Monday, April 19, 2010

the hike

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Sam and i went on a station-to-station hike. It was a 14 km hike, from Driebergen-Zeist to Maarn, through woods, woods and more woods. The sun was shining, and the pine trees smelt so sweet. There was a little breeze that loved us, and millions of promising blueberry bushes. Little light-green things were waking up wherever you looked. I think it was the happiest day of my life (except for the day i gave birth to my children) (and my 7th birthday, spent in Odessa with my grand-father, when i got the light-blue checkered dress and the orange umbrella with the orange fish handle) (and the day i quit my job at the university) (and the day i decided it was possible after all to homeschool Isabelle) (and the day when i saw my dad for the first time after many many years) (and a whole bunch of other days...) (but still...).

Since it was 14 km, and we had started around 10 am, we figured we'd be done by lunch-time; so you can imagine our surprise when we sat down to partake of our third light meal (the one where i was finally allowed to get out the roast chicken) at 2:30 pm, to discover that, according to the map, we weren't yet half-way. By the time we reached Maarn, it was after 7pm, and the sun was displaying distinct setting tendencies. There are only two logical explanations: either we crawled through the woods on our bellies, or the route description does not take into consideration the eight or nine breaks that we just had to have in all those absolutely-perfect-cannot-afford-to-walk-past-it spots.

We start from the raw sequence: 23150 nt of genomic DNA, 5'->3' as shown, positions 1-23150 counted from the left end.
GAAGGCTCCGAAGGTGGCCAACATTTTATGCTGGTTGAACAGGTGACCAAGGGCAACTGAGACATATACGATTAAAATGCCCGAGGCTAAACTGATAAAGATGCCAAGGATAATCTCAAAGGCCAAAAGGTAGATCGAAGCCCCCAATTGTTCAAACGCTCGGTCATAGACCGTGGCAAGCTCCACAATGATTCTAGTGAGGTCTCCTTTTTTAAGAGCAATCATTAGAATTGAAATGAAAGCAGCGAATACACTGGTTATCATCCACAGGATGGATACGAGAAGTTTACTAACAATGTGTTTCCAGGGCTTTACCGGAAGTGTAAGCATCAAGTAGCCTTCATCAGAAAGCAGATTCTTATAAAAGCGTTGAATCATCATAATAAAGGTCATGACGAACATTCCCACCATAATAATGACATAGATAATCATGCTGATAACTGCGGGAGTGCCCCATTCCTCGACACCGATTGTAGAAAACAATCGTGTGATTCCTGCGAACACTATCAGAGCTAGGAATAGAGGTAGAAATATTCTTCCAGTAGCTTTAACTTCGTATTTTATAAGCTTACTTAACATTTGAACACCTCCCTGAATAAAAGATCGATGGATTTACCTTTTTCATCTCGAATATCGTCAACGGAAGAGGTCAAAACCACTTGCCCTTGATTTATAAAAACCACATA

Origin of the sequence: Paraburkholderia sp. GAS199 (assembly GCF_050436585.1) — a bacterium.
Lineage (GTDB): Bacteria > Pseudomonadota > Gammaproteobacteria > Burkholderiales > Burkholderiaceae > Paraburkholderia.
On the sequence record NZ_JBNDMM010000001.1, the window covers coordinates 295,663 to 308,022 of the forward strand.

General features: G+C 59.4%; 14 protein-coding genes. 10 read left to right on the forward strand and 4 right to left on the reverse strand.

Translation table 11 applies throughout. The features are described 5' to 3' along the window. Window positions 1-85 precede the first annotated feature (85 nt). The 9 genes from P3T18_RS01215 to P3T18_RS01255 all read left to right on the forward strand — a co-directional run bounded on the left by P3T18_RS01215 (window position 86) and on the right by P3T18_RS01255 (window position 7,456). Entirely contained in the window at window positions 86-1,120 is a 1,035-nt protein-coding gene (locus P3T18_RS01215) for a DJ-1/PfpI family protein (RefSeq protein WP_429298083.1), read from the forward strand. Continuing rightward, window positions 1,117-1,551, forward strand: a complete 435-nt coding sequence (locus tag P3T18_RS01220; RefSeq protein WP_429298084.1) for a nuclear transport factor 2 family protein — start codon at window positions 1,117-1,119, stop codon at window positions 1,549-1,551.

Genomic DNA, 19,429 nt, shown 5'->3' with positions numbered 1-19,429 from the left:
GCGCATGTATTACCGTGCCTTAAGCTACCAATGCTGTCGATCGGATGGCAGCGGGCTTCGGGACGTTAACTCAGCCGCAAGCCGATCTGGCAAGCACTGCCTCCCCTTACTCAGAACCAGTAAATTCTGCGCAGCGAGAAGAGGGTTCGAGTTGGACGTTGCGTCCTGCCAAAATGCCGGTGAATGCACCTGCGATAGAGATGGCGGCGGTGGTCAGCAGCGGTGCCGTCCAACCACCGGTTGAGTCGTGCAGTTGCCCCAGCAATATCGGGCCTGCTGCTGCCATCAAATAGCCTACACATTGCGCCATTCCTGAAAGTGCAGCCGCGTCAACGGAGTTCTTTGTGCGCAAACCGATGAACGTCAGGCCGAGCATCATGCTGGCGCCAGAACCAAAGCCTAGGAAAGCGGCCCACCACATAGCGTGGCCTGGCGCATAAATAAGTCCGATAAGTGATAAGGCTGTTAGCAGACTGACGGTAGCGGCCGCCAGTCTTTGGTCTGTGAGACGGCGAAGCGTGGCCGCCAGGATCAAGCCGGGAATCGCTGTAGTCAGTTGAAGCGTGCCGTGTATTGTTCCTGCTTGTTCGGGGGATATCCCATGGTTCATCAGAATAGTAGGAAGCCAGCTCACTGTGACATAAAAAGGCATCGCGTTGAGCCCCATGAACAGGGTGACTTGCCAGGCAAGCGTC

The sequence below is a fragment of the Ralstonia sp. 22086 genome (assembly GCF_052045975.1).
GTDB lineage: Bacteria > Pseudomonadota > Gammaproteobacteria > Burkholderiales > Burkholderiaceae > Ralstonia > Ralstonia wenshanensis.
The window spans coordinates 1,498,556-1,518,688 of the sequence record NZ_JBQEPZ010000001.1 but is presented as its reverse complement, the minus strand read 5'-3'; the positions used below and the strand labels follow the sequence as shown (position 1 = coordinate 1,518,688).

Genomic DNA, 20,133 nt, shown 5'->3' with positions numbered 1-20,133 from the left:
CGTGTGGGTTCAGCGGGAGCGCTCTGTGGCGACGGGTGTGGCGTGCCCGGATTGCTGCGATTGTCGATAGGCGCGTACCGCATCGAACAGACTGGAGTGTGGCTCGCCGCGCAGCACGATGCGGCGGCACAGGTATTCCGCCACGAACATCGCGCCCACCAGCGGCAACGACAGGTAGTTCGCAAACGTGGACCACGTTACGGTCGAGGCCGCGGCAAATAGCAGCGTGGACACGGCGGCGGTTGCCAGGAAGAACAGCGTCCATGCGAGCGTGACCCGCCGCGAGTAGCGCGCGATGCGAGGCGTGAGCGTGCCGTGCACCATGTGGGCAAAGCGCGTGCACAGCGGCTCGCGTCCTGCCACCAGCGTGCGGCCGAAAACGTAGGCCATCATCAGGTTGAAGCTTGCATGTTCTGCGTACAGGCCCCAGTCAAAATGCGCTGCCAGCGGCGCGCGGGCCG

(We'll just have to remember this when we are planning the 25 km hike)

The greatest difficulty we encountered, funnily enough, was linguistic. Both Sam and i have been in this country for so long, and are generally considered by the locals to be so fluent that i don't think either of us expected to be stumped by the route description. We did our best of course, but 'flauw links'??? (turns out it is not the name of a political party) (though we could think of a few the epitath would fit like a glove). The romantically named 'greppel', which we assumed to mean 'delightfully meandering riverlet' turned out upon our return to be the much more prosaic 'ditch'. While the 'vennetje' we had understood to refer to the heath turned out to be a pond. (It is therefore little short of a miracle that we made it to the end at all...)

But the one that still puzzles us completely is the 'schuine kruising'. If anyone would care to explain...

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